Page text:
I really liked this book by Libba Bray. It was much different than her last book, Beauty Queens, and I can’t say I was disappointed. I love when Libba Bray writes about magical, fantastical things! Not quite as much when she is sarcastic and humorous. Although Beauty Queens was a funny book, I got sick of it after awhile.
Anyway, The Diviners. Set in the 1920s, I just loved the setting, the way everyone talked, dressed, thought…loved it, so cool.
So the main character, Evie, gets sent to live with her Uncle in New York because of some trouble she gets into at a party. Evie is absolutely hilarious, quite a riot! So she gets to New York and loves her new life, which is filled with much more freedom. Something much more sinister is at work in New York City however, and Evie and her uncle and friends get quite caught in the middle of it. I don’t want to tell you a thing more! Half the fun of this book is guessing what the heck is going on.
This book might have been a little too weird for me. I am not sure. I most CERTAINLY did not love it. And I was so excited to read this book because it has been getting amazing reviews.
The Brides of Rollrock Island is about a little island community, home to a young witch. This witch is not very pretty and is usually the brunt of everyone’s jokes, especially her sisters. She decides to take revenge on her fellow female islanders when she discovers that she has the ability to turn seals into beautiful women, who are irresistible to the island men.
Nothing was ever really explained and I had no idea of any folklore or whatever behind this story, so I think I was just way in over my head. At the end, I was felt like “Wait…what? What happened in this whole book?” because I was not entirely sure. I guess the story could have been nice, but I found myself bored out of my mind a lot. And I hated how the characters talked, calling mothers “mams.” Just a personal annoyance.
I also thought the idea of beautiful women coming out of fat seals was weird and gross as well. I couldn’t reconcile the two images. I don’t know. I did love the cover. I kept looking back at it to get an idea of what the characters looked like because the descriptions were too fantastical for me. Meh.
I have been anxiously awaiting the second book to this series!! And I don’t think I was disappointed…but I was a bit confused.
The book picked up where we left off in the first book, so I would recommend re-reading the first one before you dive into this one. If you can’t remember specifics from the first book, you are gonna be like “Wait, what?” a whole lot of the time. I know I was….
So Mara wakes up in a loony bin after seeing Jude in the police station and pretty much struggles with trying to convince everyone she is not insane. It made me feel antsy to read, because I felt like she was almost trapped in hospitals through out the book. And trying to act “normal” was super hard especially given Mara’s circumstances and the crazy things that are happening to her. Not a very nice feeling.
The ever darling Noah is still hanging around, being cuter than ever. He and Mara continue their search for Jude, Mara’s ex-boyfriend who was supposed to be dead, but somehow is not. This book is good as ever, suspenseful, scary, etc. The ending was veryyy confusing to me. I get the feeling it was supposed to be? But I still feel like…”Uh what??” I am hoping things get explained in the next book. And of course there is a huge cliffhanger ending. Of course. Gah Michelle Hodkin, you better get to writing the last book already!!!!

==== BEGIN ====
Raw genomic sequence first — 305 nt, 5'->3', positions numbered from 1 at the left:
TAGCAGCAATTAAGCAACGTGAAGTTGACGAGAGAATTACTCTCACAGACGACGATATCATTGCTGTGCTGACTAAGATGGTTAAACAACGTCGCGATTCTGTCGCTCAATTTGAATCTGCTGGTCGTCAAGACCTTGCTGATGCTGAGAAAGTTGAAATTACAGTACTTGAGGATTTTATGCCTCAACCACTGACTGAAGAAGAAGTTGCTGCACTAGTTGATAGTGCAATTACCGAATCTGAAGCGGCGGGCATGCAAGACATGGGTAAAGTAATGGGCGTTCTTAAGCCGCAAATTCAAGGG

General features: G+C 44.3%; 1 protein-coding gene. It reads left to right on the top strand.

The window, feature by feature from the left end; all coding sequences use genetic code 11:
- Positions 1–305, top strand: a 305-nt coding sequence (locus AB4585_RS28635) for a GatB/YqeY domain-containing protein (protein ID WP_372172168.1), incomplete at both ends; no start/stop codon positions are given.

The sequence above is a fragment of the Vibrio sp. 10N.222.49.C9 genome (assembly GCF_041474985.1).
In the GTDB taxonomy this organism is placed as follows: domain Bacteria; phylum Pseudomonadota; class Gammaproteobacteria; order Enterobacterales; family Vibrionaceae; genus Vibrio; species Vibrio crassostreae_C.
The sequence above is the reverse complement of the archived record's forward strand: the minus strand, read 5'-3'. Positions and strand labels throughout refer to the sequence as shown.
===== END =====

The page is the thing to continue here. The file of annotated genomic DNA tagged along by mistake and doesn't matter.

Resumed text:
This was a very different book than I had expected. Love the cover.
The main character, Astrid (unfortunate name), is struggling with her sexuality. I thought A.S. King would dance around and sugar coat because it is a touchy subject. But no. This clear struggle is present from the beginning of the book. You are only sort of introduced to the entire situation and throughout specifics become more clear. Which I liked. The story truly unfolded before my eyes.
Astrid lives in a small, gossipy town and is kind of miserable. Rumors abound in Unity Valley. Her mother doesn’t like her, her dad is a gigantic stoner, and she is trying to figure out if she is gay or not. I felt for poor Astrid on every page! She is a pushover and everyone takes advantage of her and tends to treat her badly. I just wanted to yell at her and her friends and family the whole time!!!
I thought King did a much better job with Ask the Passengers than with Everybody Sees the Ants. She seems to be a huge fan of having her characters interacting with imaginary characters which can take some getting used to. It was one of Astrid’s more lovable qualities in this book though.
Two posts in two days, wahoo!
I was really interested to read this book because it was described as Science Fiction Horror, which is a description that intrigued me, plus I love horror and scaring the heck out of myself. I had also attended a webinar with the author of this book, and the author seemed very interesting and dark.
This book was kind of interesting and I suppose it really is Science Fiction Horror, just not exactly what I was expecting. I think I was expecting more. It had awesome pictures to go along with the story, which I loved. The pictures were very neat, and I spent a lot of time just looking at them. And the idea of heading back to the moon after all these years was terrifying, especially with the hints that there is something scary going on up there. However, it was never really explained why the heck NASA would want to send three teenagers? Especially at the end when you truly realize the purpose of the trip, it just literally makes no sense as to why they would hold a contest for three teens to go up there.
The ending was not exactly what I expected, but at the same time it WAS exactly what I expected. I just mostly felt like I just had to finish this book, so I wouldn’t be leaving it unread. It had some spooky parts, but a lot of the book was the lead up to going to the moon, and all the creepy parts were on the moon. Overall feeling: Meh.